From book industry insider John Purcell, comes The Girl On The Page – a literary page-turner, a ferocious and fast-paced novel that cuts to the core of what it means to balance ambition and integrity, and the redemptive power of great literature.
The Girl on the Page Synopsis:
Two women, two great betrayals, one path to redemption.
Amy Winston is a hard-drinking, bed-hopping, hot-shot young book editor on a downward spiral. Having made her name and fortune by turning an average thriller writer into a Lee Child, Amy is given the unenviable task of steering literary great Helen Owen back to publication.
When Amy knocks on the door of their beautiful townhouse in north-west London, Helen and her husband, the novelist Malcolm Taylor, are conducting a silent war of attrition. The townhouse was paid for with the enormous seven-figure advance Helen was given for the novel she wrote to end fifty years of making ends meets on critical acclaim alone. The novel Malcolm thinks unworthy of her. The novel Helen has yet to deliver. The novel Amy has come to collect.
Amy has never faced a challenge like this one. Helen and Malcolm are brilliant, complicated writers who unsettle Amy into asking questions of herself – questions about what she values, her principles, whether she has integrity, whether she is authentic. Before she knows it, answering these questions becomes a matter of life or death.
(HarperCollins Australia, 2018)
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Self-defeating behaviour is common, and I think understandable to a degree. However, I have very low tolerance for self-destructive behaviour (and its perpetrators), both in life and in my fiction.
In that context, it is no mean feat that despite John Purcell’s leading lady Amy being one of the most wantonly self-destructive characters I have come across, I was ultimately won over by the literary intelligence that oozes from this novel.
Amy’s behaviour is ‘wanton’ in every sense of the word – promiscuous, repeatedly whorish (prose is explicit), often spiteful and at times outright cruel. In addition, very few of the people in the firing line (aka punching bags) are deserving of such treatment. She’s almost an impossible person to like…. except, you can’t help but admire her chutzpah.
And, as the story goes on, we learn a beating heart lies hidden within that trainwreck. Plus she’s not the only character in this novel acting either duplicitous or in a self-deluded manner.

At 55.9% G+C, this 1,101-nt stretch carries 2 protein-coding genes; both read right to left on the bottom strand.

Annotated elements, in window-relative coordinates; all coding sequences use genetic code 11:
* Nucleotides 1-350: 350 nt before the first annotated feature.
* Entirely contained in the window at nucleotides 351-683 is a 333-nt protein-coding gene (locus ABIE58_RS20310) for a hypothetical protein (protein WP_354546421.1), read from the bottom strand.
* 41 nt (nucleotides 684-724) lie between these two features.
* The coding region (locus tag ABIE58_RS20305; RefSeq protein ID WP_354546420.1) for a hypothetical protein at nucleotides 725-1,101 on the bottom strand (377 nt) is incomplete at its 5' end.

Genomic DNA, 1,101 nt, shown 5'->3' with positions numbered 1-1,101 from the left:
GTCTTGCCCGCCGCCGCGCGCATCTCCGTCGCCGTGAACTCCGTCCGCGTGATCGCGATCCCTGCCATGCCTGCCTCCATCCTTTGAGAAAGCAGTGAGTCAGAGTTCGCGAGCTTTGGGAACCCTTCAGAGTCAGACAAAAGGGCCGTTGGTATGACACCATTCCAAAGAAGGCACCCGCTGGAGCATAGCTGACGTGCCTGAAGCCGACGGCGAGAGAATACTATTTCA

But back to ‘the intelligence’ that won me over, and why the more literary inclined should persevere beyond the relatively stark opening chapters.
He felt as the chair and books did, completely out of place in this new house. He too was rubbed around the edges and stained. This house was too beautiful, too clean, too expansive. And white. So white. He was a stain here. A living stain.
The Girl on the Page is really about the battle between, and is itself a melding of, commercial (genre) and literary fiction. The full fiction spectrum is represented; everything from the crass, cheap and shocking, to the philosophical and esoteric, the moving and profound.
Malcolm: “To me, literature is the fastest and surest route to understanding something of this life.”
While in the throes of reading, the pace and transitions between the extremes can feel a little disorienting. It certainly kept this reader on her toes. Despite bursting at the seams with cameos, literary references and debate, it also finds time for dark humour and quips at the expense of fictional and publishing industry tropes.
But ultimately, John Purcell’s The Girl on the Page is a love letter to all fictional authors, and the product of their labours, which offer readers opportunities for entertainment and self-inquiry/reflection. This novel delivers both in spades, and as such, it only seems fitting to end with this advice Amy gives Helen:
I think that’s where your new novel sits, on the literary edge of commercial fiction. It has bestseller written all over it, but it will also make people think. And because of that it will sell extremely well. I’m sure of it. Most people won’t know whether it’s literature or not.
BOOK RATING: The Story 4 / 5 ; The Writing 4 / 5
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Genre: Drama, Literature
Source: HarperCollins Australia
This review counts towards my participation in the 2018 Aussie Author Challenge and the 2018 New Release Challenge.
About the Author, John Purcell
While still in his twenties, John Purcell opened a second-hand bookshop – imaginatively called ‘John’s Bookshop’ – in which he sat for ten years reading, ranting and writing. Since then he has written (under pseudonym Natasha Walker) a series of successful novels, interviewed hundreds of writers about their work, appeared at literary’ festivals and on TV and been featured in prominent newspapers and magazines. He lives in Sydney with his wife, two children, three dogs, five cats, unnumbered goldfish and his overlarge book collection.
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* Receiving a copy from the publisher for review purposes did not impact the expression of my honest opinions.